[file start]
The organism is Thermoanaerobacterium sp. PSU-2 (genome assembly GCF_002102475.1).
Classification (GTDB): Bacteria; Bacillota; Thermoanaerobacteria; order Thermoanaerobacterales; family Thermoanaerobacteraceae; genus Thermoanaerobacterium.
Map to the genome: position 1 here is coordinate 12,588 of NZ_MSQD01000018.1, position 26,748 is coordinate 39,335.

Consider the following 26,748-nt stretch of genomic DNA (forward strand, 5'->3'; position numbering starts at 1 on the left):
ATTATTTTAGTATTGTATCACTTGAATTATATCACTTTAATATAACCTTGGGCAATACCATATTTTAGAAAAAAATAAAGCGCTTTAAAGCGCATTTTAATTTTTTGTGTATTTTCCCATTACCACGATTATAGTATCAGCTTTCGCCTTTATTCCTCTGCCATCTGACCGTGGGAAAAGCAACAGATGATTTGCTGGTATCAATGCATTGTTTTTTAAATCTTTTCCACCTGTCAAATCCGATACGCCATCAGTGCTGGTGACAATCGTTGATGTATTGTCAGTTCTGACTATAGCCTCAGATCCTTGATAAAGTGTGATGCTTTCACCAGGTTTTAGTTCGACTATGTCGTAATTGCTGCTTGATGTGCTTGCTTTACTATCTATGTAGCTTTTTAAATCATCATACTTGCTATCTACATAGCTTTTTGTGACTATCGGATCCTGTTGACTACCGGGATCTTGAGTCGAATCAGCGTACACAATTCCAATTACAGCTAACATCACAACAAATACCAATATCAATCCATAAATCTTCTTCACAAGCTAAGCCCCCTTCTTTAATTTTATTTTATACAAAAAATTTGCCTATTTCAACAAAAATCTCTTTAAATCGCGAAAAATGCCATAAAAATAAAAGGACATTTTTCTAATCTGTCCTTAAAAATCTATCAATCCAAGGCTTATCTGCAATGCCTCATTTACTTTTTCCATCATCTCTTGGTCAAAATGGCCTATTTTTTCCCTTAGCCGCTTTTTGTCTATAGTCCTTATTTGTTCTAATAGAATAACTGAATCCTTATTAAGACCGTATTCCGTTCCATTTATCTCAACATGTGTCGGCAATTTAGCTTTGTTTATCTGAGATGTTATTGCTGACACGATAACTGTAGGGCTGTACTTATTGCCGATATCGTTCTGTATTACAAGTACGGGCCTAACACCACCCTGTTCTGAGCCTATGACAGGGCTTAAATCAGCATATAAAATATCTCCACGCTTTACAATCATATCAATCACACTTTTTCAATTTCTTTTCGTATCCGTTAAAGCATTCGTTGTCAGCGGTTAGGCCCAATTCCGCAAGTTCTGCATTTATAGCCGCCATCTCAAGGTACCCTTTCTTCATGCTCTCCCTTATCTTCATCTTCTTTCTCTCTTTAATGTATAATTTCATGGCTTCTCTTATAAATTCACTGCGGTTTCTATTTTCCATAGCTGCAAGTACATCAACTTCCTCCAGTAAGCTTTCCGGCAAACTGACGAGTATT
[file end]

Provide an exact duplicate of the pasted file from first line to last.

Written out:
The organism is Thermoanaerobacterium sp. PSU-2 (genome assembly GCF_002102475.1).
Classification (GTDB): Bacteria; Bacillota; Thermoanaerobacteria; order Thermoanaerobacterales; family Thermoanaerobacteraceae; genus Thermoanaerobacterium.
Map to the genome: position 1 here is coordinate 12,588 of NZ_MSQD01000018.1, position 26,748 is coordinate 39,335.

Consider the following 26,748-nt stretch of genomic DNA (forward strand, 5'->3'; position numbering starts at 1 on the left):
ATTATTTTAGTATTGTATCACTTGAATTATATCACTTTAATATAACCTTGGGCAATACCATATTTTAGAAAAAAATAAAGCGCTTTAAAGCGCATTTTAATTTTTTGTGTATTTTCCCATTACCACGATTATAGTATCAGCTTTCGCCTTTATTCCTCTGCCATCTGACCGTGGGAAAAGCAACAGATGATTTGCTGGTATCAATGCATTGTTTTTTAAATCTTTTCCACCTGTCAAATCCGATACGCCATCAGTGCTGGTGACAATCGTTGATGTATTGTCAGTTCTGACTATAGCCTCAGATCCTTGATAAAGTGTGATGCTTTCACCAGGTTTTAGTTCGACTATGTCGTAATTGCTGCTTGATGTGCTTGCTTTACTATCTATGTAGCTTTTTAAATCATCATACTTGCTATCTACATAGCTTTTTGTGACTATCGGATCCTGTTGACTACCGGGATCTTGAGTCGAATCAGCGTACACAATTCCAATTACAGCTAACATCACAACAAATACCAATATCAATCCATAAATCTTCTTCACAAGCTAAGCCCCCTTCTTTAATTTTATTTTATACAAAAAATTTGCCTATTTCAACAAAAATCTCTTTAAATCGCGAAAAATGCCATAAAAATAAAAGGACATTTTTCTAATCTGTCCTTAAAAATCTATCAATCCAAGGCTTATCTGCAATGCCTCATTTACTTTTTCCATCATCTCTTGGTCAAAATGGCCTATTTTTTCCCTTAGCCGCTTTTTGTCTATAGTCCTTATTTGTTCTAATAGAATAACTGAATCCTTATTAAGACCGTATTCCGTTCCATTTATCTCAACATGTGTCGGCAATTTAGCTTTGTTTATCTGAGATGTTATTGCTGACACGATAACTGTAGGGCTGTACTTATTGCCGATATCGTTCTGTATTACAAGTACGGGCCTAACACCACCCTGTTCTGAGCCTATGACAGGGCTTAAATCAGCATATAAAATATCTCCACGCTTTACAATCATATCAATCACACTTTTTCAATTTCTTTTCGTATCCGTTAAAGCATTCGTTGTCAGCGGTTAGGCCCAATTCCGCAAGTTCTGCATTTATAGCCGCCATCTCAAGGTACCCTTTCTTCATGCTCTCCCTTATCTTCATCTTCTTTCTCTCTTTAATGTATAATTTCATGGCTTCTCTTATAAATTCACTGCGGTTTCTATTTTCCATAGCTGCAAGTACATCAACTTCCTCCAGTAAGCTTTCCGGCAAACTGACGAGTATT